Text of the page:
In gatherings of India’s super rich at exotic theme weddings or at Davos, Indian billionaires and political leaders are often overheard explaining to millionaires how the middle classes and even rural India are becoming increasingly ‘smart’ and embracing a cashless economy. Yet, when it comes to winning elections, clumsy innovations in ‘job and college admission’ reservations remain the magic formula for political parties.
In 2014 the Modi government rode to power with a potent cocktail of caste arithmetic and grandiose promises of jobs and Rs 15 lakhs for each Indian. Even in December, 2017 the Prime Minister was still harping on ‘Vikas’ and a bright future for Indians. It is, therefore, somewhat pathetic to find him falling back on ‘Reservation’, a sop which his own party had described as ‘regressive’ and resisted.
The last four years and eight months also demonstrated, through agitations by Jats in the North, Patidars in the West and Marathas south of the Vindhyas, all of whom clamoured for being recognised as backward so that they could avail of ‘Reservation’ meant for the ‘Other Backward Classes’, was that caste-based reservations had reached a saturation point.
The Supreme Court was against exceeding the 50% limit. So, the only path open was to announce a fresh quota for ‘all others’ and rush to the Parliament for a suitable amendment to the Constitution. It may yield no immediate benefits to the actual targeted groups but would win brownie points for the Modi government.
Indian democracy needs a balancing of priorities and this demands an ecological perspective – a sense of the whole, along with a greater sensitivity to how things are inter-related.
So on literally the last day of the Parliament’s winter session and without any prior notice, and with no consultation with the opposition, with secrecy and some deceit, the usual bullying tactics were used to present a Bill approved by the Cabinet that asked for the Constitution to be amended to grant the poor 10% reservation in jobs and colleges in both the state and the private sectors.
The Opposition, as the Modi Government had anticipated, were caught between a rock and a hard place. Even though a shortfall of 11.9 million jobs in last year alone has been reported, and poorly funded government colleges are bursting at the seams, to be seen denying reservation to the ‘poor’ would have been poor politics and poorer optics and would have cost the opposition dearly in an election year. So, after some token resistance, the Opposition got into the damage control mode and allowed the Bill to be swiftly cleared by the Lok Sabha.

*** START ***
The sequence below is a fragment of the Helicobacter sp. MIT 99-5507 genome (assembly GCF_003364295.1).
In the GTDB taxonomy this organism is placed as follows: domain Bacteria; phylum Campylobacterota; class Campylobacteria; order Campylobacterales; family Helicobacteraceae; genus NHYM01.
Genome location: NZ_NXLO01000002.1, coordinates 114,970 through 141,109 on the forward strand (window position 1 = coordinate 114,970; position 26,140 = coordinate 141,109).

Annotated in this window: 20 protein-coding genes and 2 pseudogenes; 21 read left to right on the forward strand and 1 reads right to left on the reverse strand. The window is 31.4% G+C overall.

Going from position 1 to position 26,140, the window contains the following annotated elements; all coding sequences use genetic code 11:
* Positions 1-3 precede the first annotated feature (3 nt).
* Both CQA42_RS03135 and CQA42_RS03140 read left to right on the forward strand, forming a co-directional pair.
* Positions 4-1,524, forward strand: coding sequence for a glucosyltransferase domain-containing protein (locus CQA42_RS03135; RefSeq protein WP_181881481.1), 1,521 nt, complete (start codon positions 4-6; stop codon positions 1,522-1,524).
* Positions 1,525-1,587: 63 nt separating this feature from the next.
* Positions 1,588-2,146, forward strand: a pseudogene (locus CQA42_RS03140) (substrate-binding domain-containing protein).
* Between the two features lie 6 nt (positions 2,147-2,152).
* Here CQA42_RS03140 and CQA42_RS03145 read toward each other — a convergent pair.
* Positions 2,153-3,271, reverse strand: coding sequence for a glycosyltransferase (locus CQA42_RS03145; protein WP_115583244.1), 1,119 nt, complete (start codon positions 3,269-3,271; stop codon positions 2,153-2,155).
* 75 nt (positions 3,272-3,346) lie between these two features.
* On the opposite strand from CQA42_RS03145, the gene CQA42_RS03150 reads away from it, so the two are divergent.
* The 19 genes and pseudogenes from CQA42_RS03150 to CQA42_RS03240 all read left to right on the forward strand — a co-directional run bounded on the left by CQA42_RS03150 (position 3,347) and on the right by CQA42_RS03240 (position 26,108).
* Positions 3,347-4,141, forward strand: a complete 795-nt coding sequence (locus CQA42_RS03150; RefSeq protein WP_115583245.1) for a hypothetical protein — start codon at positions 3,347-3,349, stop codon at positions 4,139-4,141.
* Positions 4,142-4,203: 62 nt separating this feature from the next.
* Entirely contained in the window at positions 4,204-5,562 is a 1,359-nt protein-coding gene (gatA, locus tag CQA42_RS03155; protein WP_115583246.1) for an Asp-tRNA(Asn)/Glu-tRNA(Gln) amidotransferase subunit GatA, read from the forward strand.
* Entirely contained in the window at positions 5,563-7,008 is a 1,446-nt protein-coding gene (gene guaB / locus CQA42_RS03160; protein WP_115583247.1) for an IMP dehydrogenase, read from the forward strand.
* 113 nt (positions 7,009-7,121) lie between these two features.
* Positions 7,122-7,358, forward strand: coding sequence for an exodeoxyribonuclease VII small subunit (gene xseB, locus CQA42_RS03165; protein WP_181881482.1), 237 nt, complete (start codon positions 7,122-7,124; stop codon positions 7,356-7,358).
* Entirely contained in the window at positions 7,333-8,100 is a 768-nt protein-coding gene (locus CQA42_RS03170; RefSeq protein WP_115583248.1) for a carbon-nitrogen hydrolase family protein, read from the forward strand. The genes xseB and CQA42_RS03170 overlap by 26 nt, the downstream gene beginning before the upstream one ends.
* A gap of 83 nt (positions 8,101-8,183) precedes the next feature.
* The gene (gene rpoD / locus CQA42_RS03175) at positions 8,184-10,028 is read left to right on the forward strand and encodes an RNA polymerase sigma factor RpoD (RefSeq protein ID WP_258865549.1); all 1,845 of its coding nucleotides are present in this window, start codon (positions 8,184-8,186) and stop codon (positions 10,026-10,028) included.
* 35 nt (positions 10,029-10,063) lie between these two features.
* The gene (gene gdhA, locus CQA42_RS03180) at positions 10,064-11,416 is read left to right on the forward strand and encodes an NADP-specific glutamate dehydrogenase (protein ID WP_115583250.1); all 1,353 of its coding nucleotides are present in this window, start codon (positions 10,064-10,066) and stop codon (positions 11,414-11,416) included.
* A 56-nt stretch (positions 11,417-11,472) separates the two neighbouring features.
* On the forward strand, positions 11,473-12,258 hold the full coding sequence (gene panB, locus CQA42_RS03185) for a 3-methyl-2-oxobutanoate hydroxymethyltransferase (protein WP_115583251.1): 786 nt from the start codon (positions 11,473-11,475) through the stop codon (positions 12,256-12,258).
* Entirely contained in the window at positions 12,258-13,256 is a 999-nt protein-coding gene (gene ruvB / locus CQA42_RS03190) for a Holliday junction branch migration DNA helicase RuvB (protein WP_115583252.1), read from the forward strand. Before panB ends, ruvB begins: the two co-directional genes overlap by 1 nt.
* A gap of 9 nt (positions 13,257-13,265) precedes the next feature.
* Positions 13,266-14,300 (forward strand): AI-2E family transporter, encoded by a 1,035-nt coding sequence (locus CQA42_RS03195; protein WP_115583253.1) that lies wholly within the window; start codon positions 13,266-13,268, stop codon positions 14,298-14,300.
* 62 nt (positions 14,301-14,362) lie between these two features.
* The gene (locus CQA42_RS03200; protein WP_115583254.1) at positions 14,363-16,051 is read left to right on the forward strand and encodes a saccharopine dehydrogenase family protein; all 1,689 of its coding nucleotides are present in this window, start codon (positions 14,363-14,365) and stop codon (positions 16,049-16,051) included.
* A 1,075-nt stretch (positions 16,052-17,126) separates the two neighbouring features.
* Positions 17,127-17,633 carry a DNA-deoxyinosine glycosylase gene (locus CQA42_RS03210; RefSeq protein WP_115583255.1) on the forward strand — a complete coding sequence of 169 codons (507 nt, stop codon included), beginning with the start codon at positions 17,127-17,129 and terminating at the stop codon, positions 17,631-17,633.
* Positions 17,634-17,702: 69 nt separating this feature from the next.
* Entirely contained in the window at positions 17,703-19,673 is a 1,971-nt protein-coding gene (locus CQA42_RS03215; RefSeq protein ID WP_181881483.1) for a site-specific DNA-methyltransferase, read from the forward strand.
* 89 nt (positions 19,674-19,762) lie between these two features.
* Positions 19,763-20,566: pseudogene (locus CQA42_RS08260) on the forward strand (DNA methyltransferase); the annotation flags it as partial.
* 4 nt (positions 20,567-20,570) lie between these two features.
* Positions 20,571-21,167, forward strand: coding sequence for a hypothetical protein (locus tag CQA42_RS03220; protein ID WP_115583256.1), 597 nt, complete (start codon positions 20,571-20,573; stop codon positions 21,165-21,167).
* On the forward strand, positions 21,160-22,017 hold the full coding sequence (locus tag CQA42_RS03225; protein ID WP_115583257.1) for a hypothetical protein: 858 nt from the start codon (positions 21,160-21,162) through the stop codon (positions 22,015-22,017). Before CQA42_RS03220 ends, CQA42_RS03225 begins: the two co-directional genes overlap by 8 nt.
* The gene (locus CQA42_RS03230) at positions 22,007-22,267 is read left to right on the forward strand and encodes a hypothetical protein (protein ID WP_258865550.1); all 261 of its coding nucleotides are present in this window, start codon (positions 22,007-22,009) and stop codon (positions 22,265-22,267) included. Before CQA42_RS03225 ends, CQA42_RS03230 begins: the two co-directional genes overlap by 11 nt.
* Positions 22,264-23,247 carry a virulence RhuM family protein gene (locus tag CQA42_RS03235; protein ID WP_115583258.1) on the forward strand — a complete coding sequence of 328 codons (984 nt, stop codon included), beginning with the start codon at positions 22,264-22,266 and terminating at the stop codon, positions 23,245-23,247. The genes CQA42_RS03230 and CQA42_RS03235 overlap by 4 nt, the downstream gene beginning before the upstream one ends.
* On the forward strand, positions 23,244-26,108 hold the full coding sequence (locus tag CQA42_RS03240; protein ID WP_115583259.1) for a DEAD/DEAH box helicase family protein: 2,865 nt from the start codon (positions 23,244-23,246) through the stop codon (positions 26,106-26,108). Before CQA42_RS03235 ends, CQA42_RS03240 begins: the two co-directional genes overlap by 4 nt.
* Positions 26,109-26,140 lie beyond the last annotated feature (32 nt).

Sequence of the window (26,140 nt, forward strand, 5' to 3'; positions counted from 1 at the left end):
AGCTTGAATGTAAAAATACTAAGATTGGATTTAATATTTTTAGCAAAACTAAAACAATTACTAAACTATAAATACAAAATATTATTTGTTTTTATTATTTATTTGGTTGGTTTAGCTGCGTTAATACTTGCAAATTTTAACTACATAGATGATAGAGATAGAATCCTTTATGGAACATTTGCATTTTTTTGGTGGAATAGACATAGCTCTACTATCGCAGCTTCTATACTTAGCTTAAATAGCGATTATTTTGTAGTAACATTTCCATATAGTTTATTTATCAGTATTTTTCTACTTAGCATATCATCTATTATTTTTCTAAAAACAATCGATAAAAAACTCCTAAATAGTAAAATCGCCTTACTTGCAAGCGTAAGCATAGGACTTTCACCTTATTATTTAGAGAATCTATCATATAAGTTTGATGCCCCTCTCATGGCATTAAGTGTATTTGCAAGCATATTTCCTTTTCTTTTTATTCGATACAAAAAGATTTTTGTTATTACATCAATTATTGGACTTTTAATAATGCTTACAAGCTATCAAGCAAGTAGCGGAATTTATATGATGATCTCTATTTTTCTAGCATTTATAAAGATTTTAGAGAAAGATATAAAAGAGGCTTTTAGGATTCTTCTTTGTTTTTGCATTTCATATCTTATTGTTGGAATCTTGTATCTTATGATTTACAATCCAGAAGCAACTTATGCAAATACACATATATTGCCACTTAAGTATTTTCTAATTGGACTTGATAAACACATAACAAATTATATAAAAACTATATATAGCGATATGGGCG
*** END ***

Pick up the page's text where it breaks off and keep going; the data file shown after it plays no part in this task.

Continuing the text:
Democracy, capitalism and market forces of course do not always flow in the same direction from Patna to Patiala. Globalisation increasingly left government-owned PSUs in the lurch as the Centre and the states vied for foreign investment, international tie-ups and automation. Number of jobs went down, environmental degradation followed and inequality increased. The rich became richer and the poor even poorer.
That’s why the definition of the poor and ‘weaker section’ has changed. While a majority of Indians live on less than ₹32 per day, the Modi Government has set an income ceiling of ₹66,000 per month or ₹8 lakhs per annum for Indians to claim reservation in jobs and college admissions.
The NDA government had been powered by the marketing skills of snake oil salesmen who thrived on their ability to sell aphrodisiacs. But four and a half years later, it realises its failure to address economic ills and ensure stability.
Not surprisingly, therefore, it has fallen back on the optics of ‘reservation’ to bail it out in the immediate future.
Indian democracy needs a balancing of priorities and this demands an ecological perspective – a sense of the whole, along with a greater sensitivity to how things are inter-related. The willingness, in short, to say that there can be too much of a good thing like Reservations and singing of Vande Mataram.